Animating Children’s Energy and Engaging Minds

Asha Singh

As a teacher educator, I begin my class with a classroom experience, though my undergraduate students, learning to be teachers, find it ridiculous at first to participate in a set of concentration exercises. This is what I tell them:

The above experience of student teachers is shared to suggest alternatives to a curt instructive stance of ‘can we all be quiet’- the loud teacher-controlled method for bringing the class to order by just being playful. Sylvia Ashton Werner in her seminal book, The Teacher, describes using the piano to draw the attention of her students. Classroom devices have to be in relation to local contexts and resources. Classroom processes that permit order through chaos are close to children’s tendency for play. Children feel emotionally gratified getting time for some laughter, some silliness and giggling. There seems to be an acknowledgement of their being children, not just students who have to be filled with knowledge.
 
The Invisible magical potion
Curious young minds inhabit the classrooms, especially the early primary classes. It is up to the teacher to sustain the sparks of experimentation or further the spirit of questioning. Teachers’ methods of participation and rich content presentation can have magical effects on children’s comprehension. The crucial elements for learning lie in appeal and engagement with the content, free of fear. A classroom where children are not afraid to make mistakes, or where creativity is as significant as literacy, provides elements of trust. A supportive teacher, an adult who is respectful and warm, will provide emotionally nurturing learning spaces. In the words of John Holt, ‘Learning is not the product of teaching. Learning is the product of the activity of learners.’ The need is to find ways to take advantage of what benefits children, which is being with other children. In fact, the mantra for the teaching community of 3-10-year-olds needs to be:
 
1. Let each child feel special
 
2. Children learn best in contexts of play
 
3. Reflect if your classroom processes engage children individually
 
Familiarity with child-oriented pedagogy is a must for teachers. Children’s search for identity usually gets activated when they carve a space for themselves in a large group. Theatre games have the potential to stoke the individuality of each member, alternating by turns, between group-acts and individual-acts. In the following paragraphs, the attempt is to describe methods of evoking children’s participation by encouraging the sharing of observations and interpretation. Creating small groups, mingling children to share, are some classroom devices for encouraging children to think. Such moments of small group sharing are rich in giving time for the shy or the quiet child to muster courage and confidence to express herself.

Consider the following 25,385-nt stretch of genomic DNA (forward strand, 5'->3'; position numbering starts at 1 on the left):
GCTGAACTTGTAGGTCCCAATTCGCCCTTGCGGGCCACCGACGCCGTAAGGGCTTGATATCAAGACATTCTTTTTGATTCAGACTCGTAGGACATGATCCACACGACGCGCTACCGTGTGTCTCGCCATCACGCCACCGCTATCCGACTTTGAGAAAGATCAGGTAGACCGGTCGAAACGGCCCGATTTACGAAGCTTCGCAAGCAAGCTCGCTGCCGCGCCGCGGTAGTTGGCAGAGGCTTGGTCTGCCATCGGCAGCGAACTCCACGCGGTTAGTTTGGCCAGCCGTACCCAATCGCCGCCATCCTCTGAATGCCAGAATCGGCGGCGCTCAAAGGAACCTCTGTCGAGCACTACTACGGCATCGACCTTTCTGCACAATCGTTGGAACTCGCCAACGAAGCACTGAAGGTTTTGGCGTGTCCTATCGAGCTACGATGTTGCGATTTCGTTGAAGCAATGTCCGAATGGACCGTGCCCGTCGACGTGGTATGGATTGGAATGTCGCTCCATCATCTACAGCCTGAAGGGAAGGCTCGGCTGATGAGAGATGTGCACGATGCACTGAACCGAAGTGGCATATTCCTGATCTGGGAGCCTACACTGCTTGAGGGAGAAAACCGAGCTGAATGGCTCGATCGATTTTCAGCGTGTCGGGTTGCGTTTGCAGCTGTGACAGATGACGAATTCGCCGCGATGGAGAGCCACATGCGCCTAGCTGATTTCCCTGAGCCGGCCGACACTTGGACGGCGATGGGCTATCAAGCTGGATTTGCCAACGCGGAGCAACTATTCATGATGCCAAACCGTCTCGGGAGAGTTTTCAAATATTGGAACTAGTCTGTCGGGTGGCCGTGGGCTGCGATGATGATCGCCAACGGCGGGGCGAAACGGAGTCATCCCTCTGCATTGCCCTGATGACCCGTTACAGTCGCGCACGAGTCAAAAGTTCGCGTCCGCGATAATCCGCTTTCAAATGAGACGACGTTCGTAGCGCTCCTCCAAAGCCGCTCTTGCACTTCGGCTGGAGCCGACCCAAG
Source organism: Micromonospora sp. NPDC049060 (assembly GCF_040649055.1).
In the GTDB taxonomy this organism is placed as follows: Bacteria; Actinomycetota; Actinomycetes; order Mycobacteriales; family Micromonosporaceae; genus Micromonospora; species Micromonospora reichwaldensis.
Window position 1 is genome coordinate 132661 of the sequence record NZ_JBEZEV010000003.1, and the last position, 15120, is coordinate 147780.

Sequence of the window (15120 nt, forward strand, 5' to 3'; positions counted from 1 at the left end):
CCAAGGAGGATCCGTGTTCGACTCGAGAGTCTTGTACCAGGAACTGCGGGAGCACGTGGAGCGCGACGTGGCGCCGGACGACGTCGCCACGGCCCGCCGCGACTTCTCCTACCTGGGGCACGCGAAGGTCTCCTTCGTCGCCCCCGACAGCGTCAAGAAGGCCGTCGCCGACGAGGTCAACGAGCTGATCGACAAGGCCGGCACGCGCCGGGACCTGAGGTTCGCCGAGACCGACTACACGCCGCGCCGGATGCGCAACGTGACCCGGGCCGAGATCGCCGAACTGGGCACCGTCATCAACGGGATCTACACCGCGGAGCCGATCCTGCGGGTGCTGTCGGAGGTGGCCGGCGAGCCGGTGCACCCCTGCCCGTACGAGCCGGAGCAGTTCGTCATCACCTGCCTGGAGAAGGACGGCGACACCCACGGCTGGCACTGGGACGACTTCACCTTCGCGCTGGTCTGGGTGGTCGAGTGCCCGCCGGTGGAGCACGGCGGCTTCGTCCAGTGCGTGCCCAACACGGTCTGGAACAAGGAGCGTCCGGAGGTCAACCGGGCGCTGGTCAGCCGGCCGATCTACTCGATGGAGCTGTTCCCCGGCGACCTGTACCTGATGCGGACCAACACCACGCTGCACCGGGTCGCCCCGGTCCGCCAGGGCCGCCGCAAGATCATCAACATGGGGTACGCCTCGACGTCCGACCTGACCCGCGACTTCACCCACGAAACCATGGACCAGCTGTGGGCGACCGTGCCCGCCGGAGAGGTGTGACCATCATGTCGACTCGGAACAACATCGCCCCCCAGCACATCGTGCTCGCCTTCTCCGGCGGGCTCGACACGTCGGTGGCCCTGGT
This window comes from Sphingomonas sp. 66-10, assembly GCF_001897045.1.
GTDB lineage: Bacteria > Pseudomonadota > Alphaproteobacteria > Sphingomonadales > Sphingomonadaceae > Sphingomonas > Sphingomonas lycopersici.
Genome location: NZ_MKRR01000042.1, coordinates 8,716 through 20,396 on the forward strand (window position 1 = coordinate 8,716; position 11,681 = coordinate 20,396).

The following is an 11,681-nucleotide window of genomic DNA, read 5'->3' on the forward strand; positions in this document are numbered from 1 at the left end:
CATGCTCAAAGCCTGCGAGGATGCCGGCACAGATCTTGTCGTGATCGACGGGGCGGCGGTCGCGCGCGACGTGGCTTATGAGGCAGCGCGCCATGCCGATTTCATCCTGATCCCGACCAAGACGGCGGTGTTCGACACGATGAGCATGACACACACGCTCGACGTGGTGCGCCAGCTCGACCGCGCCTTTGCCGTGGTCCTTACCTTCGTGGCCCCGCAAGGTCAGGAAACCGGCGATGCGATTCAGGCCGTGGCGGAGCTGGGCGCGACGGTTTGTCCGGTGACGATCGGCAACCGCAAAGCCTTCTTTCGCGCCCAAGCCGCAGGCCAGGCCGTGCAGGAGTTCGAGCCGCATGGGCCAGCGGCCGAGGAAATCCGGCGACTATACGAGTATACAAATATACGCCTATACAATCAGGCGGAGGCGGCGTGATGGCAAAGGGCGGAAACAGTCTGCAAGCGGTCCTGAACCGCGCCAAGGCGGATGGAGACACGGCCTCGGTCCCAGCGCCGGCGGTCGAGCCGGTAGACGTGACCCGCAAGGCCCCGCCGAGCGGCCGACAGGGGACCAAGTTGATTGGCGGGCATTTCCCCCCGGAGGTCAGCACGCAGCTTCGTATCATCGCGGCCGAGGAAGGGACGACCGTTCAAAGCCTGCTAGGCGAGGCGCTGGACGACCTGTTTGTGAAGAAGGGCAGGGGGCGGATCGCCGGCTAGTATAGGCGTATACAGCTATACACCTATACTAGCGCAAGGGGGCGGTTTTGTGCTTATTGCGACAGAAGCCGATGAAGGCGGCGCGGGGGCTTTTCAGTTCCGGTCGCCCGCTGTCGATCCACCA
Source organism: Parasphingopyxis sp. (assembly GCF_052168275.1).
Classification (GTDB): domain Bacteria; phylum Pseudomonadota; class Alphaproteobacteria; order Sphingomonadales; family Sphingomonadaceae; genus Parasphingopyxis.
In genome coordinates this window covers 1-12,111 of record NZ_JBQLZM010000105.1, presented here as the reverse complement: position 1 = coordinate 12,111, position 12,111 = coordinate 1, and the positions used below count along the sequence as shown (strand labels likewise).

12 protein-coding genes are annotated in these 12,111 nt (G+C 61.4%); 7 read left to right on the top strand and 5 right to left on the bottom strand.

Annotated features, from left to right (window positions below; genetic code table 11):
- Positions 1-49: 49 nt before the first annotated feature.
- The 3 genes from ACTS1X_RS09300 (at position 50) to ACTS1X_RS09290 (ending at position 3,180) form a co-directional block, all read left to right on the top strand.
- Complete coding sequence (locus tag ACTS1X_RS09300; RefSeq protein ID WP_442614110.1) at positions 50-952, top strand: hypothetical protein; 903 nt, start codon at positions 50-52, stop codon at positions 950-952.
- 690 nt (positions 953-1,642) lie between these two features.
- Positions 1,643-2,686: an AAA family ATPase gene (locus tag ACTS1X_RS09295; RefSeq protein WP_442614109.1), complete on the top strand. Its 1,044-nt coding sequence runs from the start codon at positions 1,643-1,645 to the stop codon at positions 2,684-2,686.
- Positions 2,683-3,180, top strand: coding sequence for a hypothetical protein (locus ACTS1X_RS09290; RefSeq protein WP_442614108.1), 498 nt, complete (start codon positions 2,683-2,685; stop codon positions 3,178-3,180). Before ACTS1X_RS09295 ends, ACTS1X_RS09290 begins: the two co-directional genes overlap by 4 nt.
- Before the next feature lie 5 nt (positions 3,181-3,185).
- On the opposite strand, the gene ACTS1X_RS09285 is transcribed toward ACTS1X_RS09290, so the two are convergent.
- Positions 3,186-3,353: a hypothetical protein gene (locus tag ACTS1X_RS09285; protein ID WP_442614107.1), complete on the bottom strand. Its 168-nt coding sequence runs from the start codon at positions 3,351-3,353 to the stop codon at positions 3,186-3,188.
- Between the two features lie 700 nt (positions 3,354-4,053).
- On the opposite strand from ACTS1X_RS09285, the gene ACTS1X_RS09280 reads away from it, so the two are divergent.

Collaborative learning as a pathway for critical thinking
As an illustration, five or six children can take up different portions of a chapter from a language text and each small group can discuss among themselves how they will present it. They could draw, enact or even debate. They think of ways and take suggestions from the teacher.
 
In such a process, they remain active, treat the content with responsibility and critique the work of fellow students. They also get familiar with each other’s strong points and develop a sense of reflection and motivation to strive for more skilful discourse. Children feel special and build on-group strength in a playful, engaged manner.
 
Personal names as sources of linguistic awareness
I share a whole class interaction that keeps the intimacy despite perhaps many children in the class. The game is to reflect on your name, what it means, what sounds comprise the whole word and then link your name to other objects, places within a structure just as rules define any game. Before children realise, they have learnt grammatical categories.
 
Name game
 
Children are requested to call out their names with an action and an emotion. The class will repeat the action and the name twice. ‘I could begin but Gajraj or Rohini, do you want to try?’ The beginner could be either expressive or may even just walk forward and say My name is ________.
 
Enjoy the action and intervene if it continues in a subdued manner. Try breaking restrained actions: jump, take a chakkar (twirl), throw your arms up, call out your name. Children repeat, and their happiness will be increased manifold to see the teacher being playful. The action will be contagious and prompt children to be free and expressive. Different acts and mimicking surprise, bravado, anger, sadness will animate classroom energy.
 
Identifying sounds
 
Rubbing your hands, capture the energy between the palms. The first step is to lay down the rules of the game clearly. Here is an example:
 
1. First, call out names turn in turn.
 
2. Tell the children: now we will listen to the first sound of our names.
 
3. Say a word that matches with the first sound.
 
4. Allow the children to interpret what has just been said.
 
5. Intervene and give examples if instructions are not understood.
 
6. As the children participate, let them judge each other’s response and the accuracy of the sounds in the matching word.
 
There will be a range of responses and the teacher’s interjections will depend on the children’s level of language learning and comprehension. For preschoolers, you could contain the game to just sounds. If Sneha, for example, says safed, deal with the sound difference, if necessary, as it is a subtle difference.